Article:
Best Headphones for The Money

10 Best Studio Headphones 2016

It doesn’t matter if you’ve working in a sound studio for years or you’re just starting off. You will need a good set of studio headphones to do the job. Studio quality headsets deliver crystal clear sound that is highly accurate. This is very different from the usual headphones that just claim to be of “professional quality”.

Manufacturers produce studio headphones specially designed for sound engineers, artists, etc. These headphones are used for critical listening. The goal here is not to reproduce audio that’s enjoyable but instead to create an accurate sound that reveals any errors or places that could be improved on.

We’ve listed out some of the important points to note when choosing studio headphones. We’ve also narrowed down the wide selection to the best of the best studio headphones. We’ve even reviewed the top 5 so that you can make an informed decision.

Points to Note When Buying Studio Headphones

  • Application. You need to know what you’ll be using the headphones for before you buy them. If you do a lot of mixing and mastering, you will do better with a pair of open-back headphones because of the wider soundscape. The low-tones will not build up in the earcup and cause false low tones. However, if you’re using them for recording, you should use closed-back headphones that will prevent sound leakage which ends up being carried into the mic and getting re-recorded on the track. Nevertheless, there’s no need to split hairs over which type to use because you still can use both types for all applications. It all depends on how detailed you want to be with your work.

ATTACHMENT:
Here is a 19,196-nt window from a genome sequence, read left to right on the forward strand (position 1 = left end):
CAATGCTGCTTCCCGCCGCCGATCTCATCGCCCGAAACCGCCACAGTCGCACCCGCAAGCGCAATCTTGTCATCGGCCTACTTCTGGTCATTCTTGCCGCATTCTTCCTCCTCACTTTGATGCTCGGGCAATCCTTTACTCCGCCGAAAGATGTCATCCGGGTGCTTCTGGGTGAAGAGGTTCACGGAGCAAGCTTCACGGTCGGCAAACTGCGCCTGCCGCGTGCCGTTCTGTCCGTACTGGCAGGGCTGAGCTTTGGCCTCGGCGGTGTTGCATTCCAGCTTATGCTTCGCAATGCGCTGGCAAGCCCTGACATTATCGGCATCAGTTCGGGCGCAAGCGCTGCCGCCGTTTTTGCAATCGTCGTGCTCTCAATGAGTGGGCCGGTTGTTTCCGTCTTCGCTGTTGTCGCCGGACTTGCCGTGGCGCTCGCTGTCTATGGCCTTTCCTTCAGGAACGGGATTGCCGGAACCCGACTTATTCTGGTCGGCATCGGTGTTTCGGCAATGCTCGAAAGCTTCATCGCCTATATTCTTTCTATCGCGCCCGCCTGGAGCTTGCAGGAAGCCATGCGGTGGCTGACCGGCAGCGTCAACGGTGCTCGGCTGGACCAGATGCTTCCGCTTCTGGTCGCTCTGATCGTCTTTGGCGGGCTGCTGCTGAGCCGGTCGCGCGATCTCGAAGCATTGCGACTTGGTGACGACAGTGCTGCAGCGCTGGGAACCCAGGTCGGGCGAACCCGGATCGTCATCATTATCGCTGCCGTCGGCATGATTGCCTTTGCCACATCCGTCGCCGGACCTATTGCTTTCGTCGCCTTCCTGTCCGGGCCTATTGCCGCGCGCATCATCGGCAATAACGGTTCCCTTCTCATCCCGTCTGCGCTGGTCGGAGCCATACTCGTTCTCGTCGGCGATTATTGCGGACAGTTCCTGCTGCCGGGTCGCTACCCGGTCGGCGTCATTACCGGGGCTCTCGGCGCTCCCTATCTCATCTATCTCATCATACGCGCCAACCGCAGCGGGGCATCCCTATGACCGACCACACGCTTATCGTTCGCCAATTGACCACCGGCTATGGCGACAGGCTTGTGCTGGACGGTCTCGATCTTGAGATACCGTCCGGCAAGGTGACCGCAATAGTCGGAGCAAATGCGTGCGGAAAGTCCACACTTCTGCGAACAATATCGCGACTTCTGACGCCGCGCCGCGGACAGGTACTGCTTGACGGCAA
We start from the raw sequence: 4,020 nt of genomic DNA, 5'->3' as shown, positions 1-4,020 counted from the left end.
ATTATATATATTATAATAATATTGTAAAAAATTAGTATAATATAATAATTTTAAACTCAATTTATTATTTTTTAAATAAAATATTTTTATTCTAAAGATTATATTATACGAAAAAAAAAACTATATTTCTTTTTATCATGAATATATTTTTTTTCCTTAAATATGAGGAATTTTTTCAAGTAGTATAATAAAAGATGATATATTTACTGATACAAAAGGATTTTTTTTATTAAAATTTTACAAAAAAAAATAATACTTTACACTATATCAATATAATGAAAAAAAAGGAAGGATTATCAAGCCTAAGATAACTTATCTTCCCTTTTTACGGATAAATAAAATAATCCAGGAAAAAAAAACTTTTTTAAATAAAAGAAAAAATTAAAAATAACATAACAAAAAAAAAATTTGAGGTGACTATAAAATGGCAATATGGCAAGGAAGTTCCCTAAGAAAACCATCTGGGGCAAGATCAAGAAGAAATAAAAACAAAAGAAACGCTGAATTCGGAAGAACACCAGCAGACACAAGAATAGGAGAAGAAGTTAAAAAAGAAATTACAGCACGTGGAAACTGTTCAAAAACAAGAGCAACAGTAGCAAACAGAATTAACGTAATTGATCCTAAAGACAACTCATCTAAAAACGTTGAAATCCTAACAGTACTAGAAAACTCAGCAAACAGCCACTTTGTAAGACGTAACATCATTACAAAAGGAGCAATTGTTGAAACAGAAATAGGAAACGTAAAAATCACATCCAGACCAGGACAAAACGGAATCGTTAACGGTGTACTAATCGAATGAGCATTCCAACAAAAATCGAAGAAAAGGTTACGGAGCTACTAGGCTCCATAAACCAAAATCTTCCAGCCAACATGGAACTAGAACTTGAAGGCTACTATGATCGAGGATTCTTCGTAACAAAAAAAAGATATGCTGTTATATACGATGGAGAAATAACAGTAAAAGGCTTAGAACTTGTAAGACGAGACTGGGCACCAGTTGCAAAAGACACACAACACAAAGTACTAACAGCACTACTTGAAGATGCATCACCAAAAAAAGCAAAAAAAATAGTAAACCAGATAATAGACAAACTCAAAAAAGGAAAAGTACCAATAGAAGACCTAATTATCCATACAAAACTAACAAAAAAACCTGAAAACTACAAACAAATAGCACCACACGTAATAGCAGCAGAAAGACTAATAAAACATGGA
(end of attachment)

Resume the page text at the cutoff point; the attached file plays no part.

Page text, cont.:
• Frequency Response. You want to choose headphones that will reproduce sounds at the frequencies you plan to mix them with. Bass requires low frequency while treble needs high frequency. Vocals have variable frequencies that differ from guitar or drums. So, do plan before making your purchase.

  • Comfort. The headset has to be comfortable since you’ll be wearing it for hours while you work trying to master, mix or record an album. Check how well-padded the headphones are and test them out and see if you like the way they feel.

Top 10 Best Studio Headphones Overview Table

Picture Name Frequency Price Our Rating (1-5)
Picture Name Frequency Price Our Rating (1-5)
1. AKG K702 65th Anniversary Edition
8Hz-39.8kHz $$$$$ 4.9
2. Audio-Technica ATH-M50x Professional Studio Monitor Headphones
15Hz-28kHz $$$ 4.8
3. Ultrasone DJ 1 S-Logic Plus Surround Sound Professional Closed-backDJ Headphones
10Hz-22kHz $$$ 4.7
4. Audio-Technica ATH-M40x Professional Studio Monitor Headphones
5Hz-28kHz $ 4.7
5. Marshall Monitor Headphones
10Hz-20kHZ $$ 4.6
6. Shure SRH840 Professional Monitoring Headphones
10Hz-22kHz $$$ 4.6
7. Sony MDR7506 Professional Large Diaphragm Headphone
10Hz-20kHz $ 4.6
8. Sony MDRV6 Studio Monitor Headphones